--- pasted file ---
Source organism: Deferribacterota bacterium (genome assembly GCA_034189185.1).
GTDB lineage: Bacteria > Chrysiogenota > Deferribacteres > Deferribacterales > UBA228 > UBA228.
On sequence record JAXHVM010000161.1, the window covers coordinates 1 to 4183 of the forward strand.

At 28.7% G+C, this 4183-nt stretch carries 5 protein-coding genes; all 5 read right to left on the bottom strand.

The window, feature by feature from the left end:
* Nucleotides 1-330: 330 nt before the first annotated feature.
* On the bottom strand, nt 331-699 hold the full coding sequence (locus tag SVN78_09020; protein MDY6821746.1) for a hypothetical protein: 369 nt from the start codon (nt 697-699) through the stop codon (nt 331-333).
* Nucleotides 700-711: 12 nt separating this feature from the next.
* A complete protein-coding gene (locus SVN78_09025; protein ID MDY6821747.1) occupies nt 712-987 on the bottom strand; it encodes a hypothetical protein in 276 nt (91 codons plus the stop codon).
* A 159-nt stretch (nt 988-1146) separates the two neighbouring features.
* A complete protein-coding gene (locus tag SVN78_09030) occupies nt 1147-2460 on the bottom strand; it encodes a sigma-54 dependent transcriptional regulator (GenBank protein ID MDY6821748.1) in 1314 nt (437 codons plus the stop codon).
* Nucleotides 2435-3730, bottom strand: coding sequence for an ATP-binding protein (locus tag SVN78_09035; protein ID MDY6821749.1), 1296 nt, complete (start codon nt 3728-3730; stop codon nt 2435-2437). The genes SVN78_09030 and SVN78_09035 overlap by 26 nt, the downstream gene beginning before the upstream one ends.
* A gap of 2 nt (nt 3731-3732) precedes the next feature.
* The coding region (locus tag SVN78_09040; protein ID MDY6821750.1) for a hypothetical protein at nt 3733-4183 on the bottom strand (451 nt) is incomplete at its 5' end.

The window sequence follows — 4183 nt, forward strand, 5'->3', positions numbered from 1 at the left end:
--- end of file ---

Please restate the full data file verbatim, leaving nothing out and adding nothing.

Source organism: Deferribacterota bacterium (genome assembly GCA_034189185.1).
GTDB lineage: Bacteria > Chrysiogenota > Deferribacteres > Deferribacterales > UBA228 > UBA228.
On sequence record JAXHVM010000161.1, the window covers coordinates 1 to 4183 of the forward strand.

At 28.7% G+C, this 4183-nt stretch carries 5 protein-coding genes; all 5 read right to left on the bottom strand.

The window, feature by feature from the left end:
* Nucleotides 1-330: 330 nt before the first annotated feature.
* On the bottom strand, nt 331-699 hold the full coding sequence (locus tag SVN78_09020; protein MDY6821746.1) for a hypothetical protein: 369 nt from the start codon (nt 697-699) through the stop codon (nt 331-333).
* Nucleotides 700-711: 12 nt separating this feature from the next.
* A complete protein-coding gene (locus SVN78_09025; protein ID MDY6821747.1) occupies nt 712-987 on the bottom strand; it encodes a hypothetical protein in 276 nt (91 codons plus the stop codon).
* A 159-nt stretch (nt 988-1146) separates the two neighbouring features.
* A complete protein-coding gene (locus tag SVN78_09030) occupies nt 1147-2460 on the bottom strand; it encodes a sigma-54 dependent transcriptional regulator (GenBank protein ID MDY6821748.1) in 1314 nt (437 codons plus the stop codon).
* Nucleotides 2435-3730, bottom strand: coding sequence for an ATP-binding protein (locus tag SVN78_09035; protein ID MDY6821749.1), 1296 nt, complete (start codon nt 3728-3730; stop codon nt 2435-2437). The genes SVN78_09030 and SVN78_09035 overlap by 26 nt, the downstream gene beginning before the upstream one ends.
* A gap of 2 nt (nt 3731-3732) precedes the next feature.
* The coding region (locus tag SVN78_09040; protein ID MDY6821750.1) for a hypothetical protein at nt 3733-4183 on the bottom strand (451 nt) is incomplete at its 5' end.

The window sequence follows — 4183 nt, forward strand, 5'->3', positions numbered from 1 at the left end: